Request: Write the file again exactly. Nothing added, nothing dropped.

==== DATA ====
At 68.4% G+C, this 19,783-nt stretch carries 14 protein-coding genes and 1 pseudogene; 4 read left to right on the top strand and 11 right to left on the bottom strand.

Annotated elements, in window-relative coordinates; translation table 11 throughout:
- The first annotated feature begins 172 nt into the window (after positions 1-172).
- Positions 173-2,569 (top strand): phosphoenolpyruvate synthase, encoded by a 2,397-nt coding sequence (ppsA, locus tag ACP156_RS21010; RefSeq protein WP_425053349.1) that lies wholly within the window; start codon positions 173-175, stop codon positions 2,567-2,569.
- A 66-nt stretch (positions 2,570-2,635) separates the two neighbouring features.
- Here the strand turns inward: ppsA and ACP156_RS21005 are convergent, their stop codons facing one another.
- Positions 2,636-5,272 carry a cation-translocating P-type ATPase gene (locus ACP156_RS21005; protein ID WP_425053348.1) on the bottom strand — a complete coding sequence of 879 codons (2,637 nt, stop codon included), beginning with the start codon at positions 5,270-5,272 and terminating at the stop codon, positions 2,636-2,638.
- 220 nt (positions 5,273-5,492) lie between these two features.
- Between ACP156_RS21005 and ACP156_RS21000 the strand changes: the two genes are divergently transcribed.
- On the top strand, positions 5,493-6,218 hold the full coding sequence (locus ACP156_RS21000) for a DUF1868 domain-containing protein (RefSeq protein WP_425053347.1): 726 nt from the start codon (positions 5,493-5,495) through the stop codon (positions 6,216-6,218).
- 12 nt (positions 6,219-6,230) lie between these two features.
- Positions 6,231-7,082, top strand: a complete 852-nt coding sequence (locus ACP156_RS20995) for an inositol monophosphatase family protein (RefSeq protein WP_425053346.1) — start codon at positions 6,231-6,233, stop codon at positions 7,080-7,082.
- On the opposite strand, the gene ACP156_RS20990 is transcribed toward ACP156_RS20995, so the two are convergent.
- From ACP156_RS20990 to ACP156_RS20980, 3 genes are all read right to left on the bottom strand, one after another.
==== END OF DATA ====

At 68.4% G+C, this 19,783-nt stretch carries 14 protein-coding genes and 1 pseudogene; 4 read left to right on the top strand and 11 right to left on the bottom strand.

Annotated elements, in window-relative coordinates; translation table 11 throughout:
- The first annotated feature begins 172 nt into the window (after positions 1-172).
- Positions 173-2,569 (top strand): phosphoenolpyruvate synthase, encoded by a 2,397-nt coding sequence (ppsA, locus tag ACP156_RS21010; RefSeq protein WP_425053349.1) that lies wholly within the window; start codon positions 173-175, stop codon positions 2,567-2,569.
- A 66-nt stretch (positions 2,570-2,635) separates the two neighbouring features.
- Here the strand turns inward: ppsA and ACP156_RS21005 are convergent, their stop codons facing one another.
- Positions 2,636-5,272 carry a cation-translocating P-type ATPase gene (locus ACP156_RS21005; protein ID WP_425053348.1) on the bottom strand — a complete coding sequence of 879 codons (2,637 nt, stop codon included), beginning with the start codon at positions 5,270-5,272 and terminating at the stop codon, positions 2,636-2,638.
- 220 nt (positions 5,273-5,492) lie between these two features.
- Between ACP156_RS21005 and ACP156_RS21000 the strand changes: the two genes are divergently transcribed.
- On the top strand, positions 5,493-6,218 hold the full coding sequence (locus ACP156_RS21000) for a DUF1868 domain-containing protein (RefSeq protein WP_425053347.1): 726 nt from the start codon (positions 5,493-5,495) through the stop codon (positions 6,216-6,218).
- 12 nt (positions 6,219-6,230) lie between these two features.
- Positions 6,231-7,082, top strand: a complete 852-nt coding sequence (locus ACP156_RS20995) for an inositol monophosphatase family protein (RefSeq protein WP_425053346.1) — start codon at positions 6,231-6,233, stop codon at positions 7,080-7,082.
- On the opposite strand, the gene ACP156_RS20990 is transcribed toward ACP156_RS20995, so the two are convergent.
- From ACP156_RS20990 to ACP156_RS20980, 3 genes are all read right to left on the bottom strand, one after another.